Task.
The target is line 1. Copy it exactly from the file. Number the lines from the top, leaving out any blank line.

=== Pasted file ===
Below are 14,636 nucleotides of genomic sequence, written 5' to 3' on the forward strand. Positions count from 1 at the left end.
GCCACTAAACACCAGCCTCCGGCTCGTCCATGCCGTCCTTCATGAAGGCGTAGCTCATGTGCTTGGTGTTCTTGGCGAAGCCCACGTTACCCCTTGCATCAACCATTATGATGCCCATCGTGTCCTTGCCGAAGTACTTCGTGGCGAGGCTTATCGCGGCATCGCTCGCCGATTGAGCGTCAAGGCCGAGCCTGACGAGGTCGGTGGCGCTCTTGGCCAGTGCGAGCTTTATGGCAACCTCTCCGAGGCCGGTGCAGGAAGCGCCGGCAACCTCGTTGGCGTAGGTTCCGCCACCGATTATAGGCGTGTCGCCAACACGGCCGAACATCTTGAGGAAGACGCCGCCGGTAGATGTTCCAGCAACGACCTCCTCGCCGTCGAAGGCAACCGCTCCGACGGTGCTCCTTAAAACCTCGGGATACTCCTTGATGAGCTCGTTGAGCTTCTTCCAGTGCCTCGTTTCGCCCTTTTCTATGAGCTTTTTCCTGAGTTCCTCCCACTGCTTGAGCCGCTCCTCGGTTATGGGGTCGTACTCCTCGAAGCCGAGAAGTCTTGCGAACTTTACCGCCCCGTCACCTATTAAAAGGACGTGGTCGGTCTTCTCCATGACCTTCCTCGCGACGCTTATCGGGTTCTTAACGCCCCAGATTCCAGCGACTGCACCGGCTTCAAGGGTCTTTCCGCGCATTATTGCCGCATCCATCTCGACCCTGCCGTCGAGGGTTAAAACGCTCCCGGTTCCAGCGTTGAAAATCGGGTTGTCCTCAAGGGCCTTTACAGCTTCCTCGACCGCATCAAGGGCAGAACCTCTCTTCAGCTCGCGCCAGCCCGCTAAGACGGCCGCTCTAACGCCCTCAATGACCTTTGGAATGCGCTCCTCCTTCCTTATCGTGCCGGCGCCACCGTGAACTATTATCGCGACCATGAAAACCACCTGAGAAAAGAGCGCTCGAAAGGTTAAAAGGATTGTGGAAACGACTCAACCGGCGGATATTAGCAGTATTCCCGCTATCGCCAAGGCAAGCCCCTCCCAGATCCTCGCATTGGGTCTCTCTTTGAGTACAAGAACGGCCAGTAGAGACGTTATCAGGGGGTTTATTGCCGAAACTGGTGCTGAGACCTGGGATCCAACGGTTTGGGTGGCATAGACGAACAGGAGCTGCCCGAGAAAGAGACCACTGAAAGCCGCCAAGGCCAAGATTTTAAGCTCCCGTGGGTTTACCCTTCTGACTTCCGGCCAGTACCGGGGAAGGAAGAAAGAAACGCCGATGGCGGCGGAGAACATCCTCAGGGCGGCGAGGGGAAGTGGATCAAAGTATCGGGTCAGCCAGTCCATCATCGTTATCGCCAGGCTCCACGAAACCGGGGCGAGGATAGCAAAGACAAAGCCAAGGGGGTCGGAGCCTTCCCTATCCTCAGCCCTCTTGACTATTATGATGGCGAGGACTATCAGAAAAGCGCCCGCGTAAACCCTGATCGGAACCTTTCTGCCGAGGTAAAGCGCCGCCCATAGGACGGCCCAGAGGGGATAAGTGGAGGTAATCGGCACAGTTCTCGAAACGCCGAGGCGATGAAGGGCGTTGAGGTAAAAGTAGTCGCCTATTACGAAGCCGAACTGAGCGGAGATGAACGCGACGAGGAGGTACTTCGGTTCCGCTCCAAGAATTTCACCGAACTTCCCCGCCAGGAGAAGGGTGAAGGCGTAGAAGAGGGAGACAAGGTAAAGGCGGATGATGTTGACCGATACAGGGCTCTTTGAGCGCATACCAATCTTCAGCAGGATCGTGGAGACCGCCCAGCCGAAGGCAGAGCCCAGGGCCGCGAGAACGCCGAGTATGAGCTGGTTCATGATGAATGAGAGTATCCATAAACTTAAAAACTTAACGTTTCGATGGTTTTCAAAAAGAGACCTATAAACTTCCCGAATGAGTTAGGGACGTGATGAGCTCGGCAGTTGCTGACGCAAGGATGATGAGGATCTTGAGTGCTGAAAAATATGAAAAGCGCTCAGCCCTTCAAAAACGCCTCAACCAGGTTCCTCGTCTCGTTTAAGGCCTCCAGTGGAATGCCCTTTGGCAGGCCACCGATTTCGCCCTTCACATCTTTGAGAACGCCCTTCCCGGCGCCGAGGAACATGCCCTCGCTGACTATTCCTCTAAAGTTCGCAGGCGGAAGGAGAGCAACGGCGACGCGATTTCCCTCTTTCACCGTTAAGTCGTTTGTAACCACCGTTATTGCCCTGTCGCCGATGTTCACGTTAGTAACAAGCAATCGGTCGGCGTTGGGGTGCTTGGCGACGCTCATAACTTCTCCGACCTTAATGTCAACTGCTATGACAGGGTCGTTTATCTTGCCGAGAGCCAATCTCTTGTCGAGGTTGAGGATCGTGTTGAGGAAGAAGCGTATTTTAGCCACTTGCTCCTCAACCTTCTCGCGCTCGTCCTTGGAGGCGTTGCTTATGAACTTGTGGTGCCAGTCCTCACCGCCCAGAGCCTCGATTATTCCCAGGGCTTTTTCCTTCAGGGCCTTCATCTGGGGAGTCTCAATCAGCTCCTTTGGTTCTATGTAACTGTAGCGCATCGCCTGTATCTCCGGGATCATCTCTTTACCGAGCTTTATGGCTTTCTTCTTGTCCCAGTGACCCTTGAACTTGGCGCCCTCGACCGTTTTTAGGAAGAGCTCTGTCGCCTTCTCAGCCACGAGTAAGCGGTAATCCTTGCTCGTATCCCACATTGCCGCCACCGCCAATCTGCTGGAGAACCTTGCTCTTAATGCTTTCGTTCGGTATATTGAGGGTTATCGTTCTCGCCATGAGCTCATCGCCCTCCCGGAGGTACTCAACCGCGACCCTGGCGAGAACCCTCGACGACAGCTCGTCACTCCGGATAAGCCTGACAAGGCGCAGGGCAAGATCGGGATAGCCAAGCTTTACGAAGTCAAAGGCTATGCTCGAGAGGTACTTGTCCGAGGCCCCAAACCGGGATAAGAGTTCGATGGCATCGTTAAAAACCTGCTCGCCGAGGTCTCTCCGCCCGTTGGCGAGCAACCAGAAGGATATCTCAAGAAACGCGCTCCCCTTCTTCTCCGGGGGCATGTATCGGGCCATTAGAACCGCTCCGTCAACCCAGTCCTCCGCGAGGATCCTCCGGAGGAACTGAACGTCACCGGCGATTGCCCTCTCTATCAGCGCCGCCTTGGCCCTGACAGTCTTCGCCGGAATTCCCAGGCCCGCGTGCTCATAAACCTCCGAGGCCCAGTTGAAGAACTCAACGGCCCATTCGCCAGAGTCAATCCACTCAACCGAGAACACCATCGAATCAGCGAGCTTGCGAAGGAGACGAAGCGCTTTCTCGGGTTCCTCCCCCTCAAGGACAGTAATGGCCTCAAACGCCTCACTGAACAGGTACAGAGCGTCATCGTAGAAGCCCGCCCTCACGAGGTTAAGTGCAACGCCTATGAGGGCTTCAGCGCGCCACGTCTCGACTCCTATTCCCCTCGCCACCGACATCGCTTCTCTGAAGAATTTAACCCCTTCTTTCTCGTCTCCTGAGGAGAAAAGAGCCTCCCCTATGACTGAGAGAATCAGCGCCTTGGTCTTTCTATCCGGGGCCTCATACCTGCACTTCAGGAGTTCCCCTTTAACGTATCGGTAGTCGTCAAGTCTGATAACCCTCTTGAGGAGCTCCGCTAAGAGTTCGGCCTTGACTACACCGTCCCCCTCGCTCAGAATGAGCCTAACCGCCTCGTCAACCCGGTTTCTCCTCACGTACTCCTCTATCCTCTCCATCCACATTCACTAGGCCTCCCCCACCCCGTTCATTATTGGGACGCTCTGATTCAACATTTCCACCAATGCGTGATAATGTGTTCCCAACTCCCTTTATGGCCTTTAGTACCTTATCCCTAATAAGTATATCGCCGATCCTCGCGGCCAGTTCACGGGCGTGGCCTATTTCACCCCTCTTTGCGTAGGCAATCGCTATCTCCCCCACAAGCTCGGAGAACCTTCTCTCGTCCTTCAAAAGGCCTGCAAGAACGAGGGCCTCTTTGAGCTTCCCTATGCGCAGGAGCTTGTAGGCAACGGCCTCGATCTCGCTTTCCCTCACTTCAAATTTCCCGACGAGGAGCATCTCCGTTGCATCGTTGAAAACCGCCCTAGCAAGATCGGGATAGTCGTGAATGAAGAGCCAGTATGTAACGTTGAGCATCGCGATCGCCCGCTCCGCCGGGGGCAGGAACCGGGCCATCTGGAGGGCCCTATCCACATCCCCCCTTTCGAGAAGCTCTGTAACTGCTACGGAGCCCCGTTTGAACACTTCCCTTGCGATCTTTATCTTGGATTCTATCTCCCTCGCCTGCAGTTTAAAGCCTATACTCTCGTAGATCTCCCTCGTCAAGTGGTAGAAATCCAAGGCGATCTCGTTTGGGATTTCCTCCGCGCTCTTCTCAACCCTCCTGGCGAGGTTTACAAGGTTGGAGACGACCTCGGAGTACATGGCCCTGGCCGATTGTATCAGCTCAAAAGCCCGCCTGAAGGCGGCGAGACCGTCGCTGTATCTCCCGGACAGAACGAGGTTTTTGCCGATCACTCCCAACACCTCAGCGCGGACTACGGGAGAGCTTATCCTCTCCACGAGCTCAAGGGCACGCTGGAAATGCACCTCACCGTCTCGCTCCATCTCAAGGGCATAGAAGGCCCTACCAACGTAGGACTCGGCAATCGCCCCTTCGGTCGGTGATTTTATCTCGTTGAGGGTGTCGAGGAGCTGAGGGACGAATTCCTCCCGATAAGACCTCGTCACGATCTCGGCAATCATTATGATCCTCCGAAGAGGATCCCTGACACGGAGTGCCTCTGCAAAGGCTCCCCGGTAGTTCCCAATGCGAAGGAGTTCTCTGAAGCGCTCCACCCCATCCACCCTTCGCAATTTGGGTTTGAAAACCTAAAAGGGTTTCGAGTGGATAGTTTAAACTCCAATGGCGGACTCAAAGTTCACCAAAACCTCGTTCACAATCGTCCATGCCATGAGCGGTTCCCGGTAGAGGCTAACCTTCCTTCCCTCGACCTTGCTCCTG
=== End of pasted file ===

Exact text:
Below are 14,636 nucleotides of genomic sequence, written 5' to 3' on the forward strand. Positions count from 1 at the left end.